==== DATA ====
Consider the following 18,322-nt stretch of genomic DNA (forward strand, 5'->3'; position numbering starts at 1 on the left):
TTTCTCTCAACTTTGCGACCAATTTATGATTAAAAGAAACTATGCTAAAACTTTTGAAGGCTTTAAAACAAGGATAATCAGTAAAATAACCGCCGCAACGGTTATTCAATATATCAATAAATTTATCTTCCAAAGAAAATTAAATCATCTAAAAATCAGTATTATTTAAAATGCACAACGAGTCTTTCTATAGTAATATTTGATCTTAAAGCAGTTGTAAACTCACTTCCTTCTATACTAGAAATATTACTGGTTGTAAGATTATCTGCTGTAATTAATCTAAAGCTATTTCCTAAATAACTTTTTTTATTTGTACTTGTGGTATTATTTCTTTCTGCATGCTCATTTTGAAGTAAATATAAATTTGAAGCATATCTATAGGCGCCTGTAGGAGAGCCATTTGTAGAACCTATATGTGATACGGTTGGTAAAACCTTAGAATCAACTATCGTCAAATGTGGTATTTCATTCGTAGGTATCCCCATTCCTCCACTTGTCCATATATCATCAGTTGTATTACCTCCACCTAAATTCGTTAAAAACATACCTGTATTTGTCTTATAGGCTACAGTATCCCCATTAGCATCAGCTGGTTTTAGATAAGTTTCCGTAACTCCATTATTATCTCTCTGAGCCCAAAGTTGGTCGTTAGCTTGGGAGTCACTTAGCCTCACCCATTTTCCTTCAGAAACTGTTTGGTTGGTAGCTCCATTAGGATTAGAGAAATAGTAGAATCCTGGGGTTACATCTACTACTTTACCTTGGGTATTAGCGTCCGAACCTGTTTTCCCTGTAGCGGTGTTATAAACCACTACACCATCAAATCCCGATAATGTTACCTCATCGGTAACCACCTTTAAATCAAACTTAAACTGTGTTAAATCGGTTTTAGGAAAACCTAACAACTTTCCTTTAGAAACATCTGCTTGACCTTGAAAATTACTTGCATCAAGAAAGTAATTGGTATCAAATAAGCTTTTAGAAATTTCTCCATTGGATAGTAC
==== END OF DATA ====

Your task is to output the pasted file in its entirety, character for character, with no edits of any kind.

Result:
Consider the following 18,322-nt stretch of genomic DNA (forward strand, 5'->3'; position numbering starts at 1 on the left):
TTTCTCTCAACTTTGCGACCAATTTATGATTAAAAGAAACTATGCTAAAACTTTTGAAGGCTTTAAAACAAGGATAATCAGTAAAATAACCGCCGCAACGGTTATTCAATATATCAATAAATTTATCTTCCAAAGAAAATTAAATCATCTAAAAATCAGTATTATTTAAAATGCACAACGAGTCTTTCTATAGTAATATTTGATCTTAAAGCAGTTGTAAACTCACTTCCTTCTATACTAGAAATATTACTGGTTGTAAGATTATCTGCTGTAATTAATCTAAAGCTATTTCCTAAATAACTTTTTTTATTTGTACTTGTGGTATTATTTCTTTCTGCATGCTCATTTTGAAGTAAATATAAATTTGAAGCATATCTATAGGCGCCTGTAGGAGAGCCATTTGTAGAACCTATATGTGATACGGTTGGTAAAACCTTAGAATCAACTATCGTCAAATGTGGTATTTCATTCGTAGGTATCCCCATTCCTCCACTTGTCCATATATCATCAGTTGTATTACCTCCACCTAAATTCGTTAAAAACATACCTGTATTTGTCTTATAGGCTACAGTATCCCCATTAGCATCAGCTGGTTTTAGATAAGTTTCCGTAACTCCATTATTATCTCTCTGAGCCCAAAGTTGGTCGTTAGCTTGGGAGTCACTTAGCCTCACCCATTTTCCTTCAGAAACTGTTTGGTTGGTAGCTCCATTAGGATTAGAGAAATAGTAGAATCCTGGGGTTACATCTACTACTTTACCTTGGGTATTAGCGTCCGAACCTGTTTTCCCTGTAGCGGTGTTATAAACCACTACACCATCAAATCCCGATAATGTTACCTCATCGGTAACCACCTTTAAATCAAACTTAAACTGTGTTAAATCGGTTTTAGGAAAACCTAACAACTTTCCTTTAGAAACATCTGCTTGACCTTGAAAATTACTTGCATCAAGAAAGTAATTGGTATCAAATAAGCTTTTAGAAATTTCTCCATTGGATAGTAC